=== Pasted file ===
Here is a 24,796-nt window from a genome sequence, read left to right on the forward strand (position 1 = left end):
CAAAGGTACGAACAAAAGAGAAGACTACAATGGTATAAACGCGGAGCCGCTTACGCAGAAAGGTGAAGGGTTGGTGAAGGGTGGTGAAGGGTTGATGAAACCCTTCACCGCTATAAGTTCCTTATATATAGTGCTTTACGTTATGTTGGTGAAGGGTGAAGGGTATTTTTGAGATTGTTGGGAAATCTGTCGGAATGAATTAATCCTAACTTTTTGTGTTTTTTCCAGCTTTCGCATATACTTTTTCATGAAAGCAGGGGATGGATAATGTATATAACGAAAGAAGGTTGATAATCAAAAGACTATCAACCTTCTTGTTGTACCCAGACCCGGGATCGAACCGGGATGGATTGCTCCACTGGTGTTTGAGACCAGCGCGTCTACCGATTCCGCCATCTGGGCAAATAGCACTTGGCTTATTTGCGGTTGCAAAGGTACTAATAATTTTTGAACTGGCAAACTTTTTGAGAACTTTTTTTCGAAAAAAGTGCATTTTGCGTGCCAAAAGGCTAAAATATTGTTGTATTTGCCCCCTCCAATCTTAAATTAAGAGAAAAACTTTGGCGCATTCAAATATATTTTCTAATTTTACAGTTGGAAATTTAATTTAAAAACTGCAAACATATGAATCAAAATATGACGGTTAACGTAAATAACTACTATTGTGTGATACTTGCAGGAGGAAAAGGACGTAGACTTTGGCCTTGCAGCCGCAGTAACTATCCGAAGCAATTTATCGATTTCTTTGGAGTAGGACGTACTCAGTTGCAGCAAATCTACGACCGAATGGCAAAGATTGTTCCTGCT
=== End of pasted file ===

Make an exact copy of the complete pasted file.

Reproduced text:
Here is a 24,796-nt window from a genome sequence, read left to right on the forward strand (position 1 = left end):
CAAAGGTACGAACAAAAGAGAAGACTACAATGGTATAAACGCGGAGCCGCTTACGCAGAAAGGTGAAGGGTTGGTGAAGGGTGGTGAAGGGTTGATGAAACCCTTCACCGCTATAAGTTCCTTATATATAGTGCTTTACGTTATGTTGGTGAAGGGTGAAGGGTATTTTTGAGATTGTTGGGAAATCTGTCGGAATGAATTAATCCTAACTTTTTGTGTTTTTTCCAGCTTTCGCATATACTTTTTCATGAAAGCAGGGGATGGATAATGTATATAACGAAAGAAGGTTGATAATCAAAAGACTATCAACCTTCTTGTTGTACCCAGACCCGGGATCGAACCGGGATGGATTGCTCCACTGGTGTTTGAGACCAGCGCGTCTACCGATTCCGCCATCTGGGCAAATAGCACTTGGCTTATTTGCGGTTGCAAAGGTACTAATAATTTTTGAACTGGCAAACTTTTTGAGAACTTTTTTTCGAAAAAAGTGCATTTTGCGTGCCAAAAGGCTAAAATATTGTTGTATTTGCCCCCTCCAATCTTAAATTAAGAGAAAAACTTTGGCGCATTCAAATATATTTTCTAATTTTACAGTTGGAAATTTAATTTAAAAACTGCAAACATATGAATCAAAATATGACGGTTAACGTAAATAACTACTATTGTGTGATACTTGCAGGAGGAAAAGGACGTAGACTTTGGCCTTGCAGCCGCAGTAACTATCCGAAGCAATTTATCGATTTCTTTGGAGTAGGACGTACTCAGTTGCAGCAAATCTACGACCGAATGGCAAAGATTGTTCCTGCT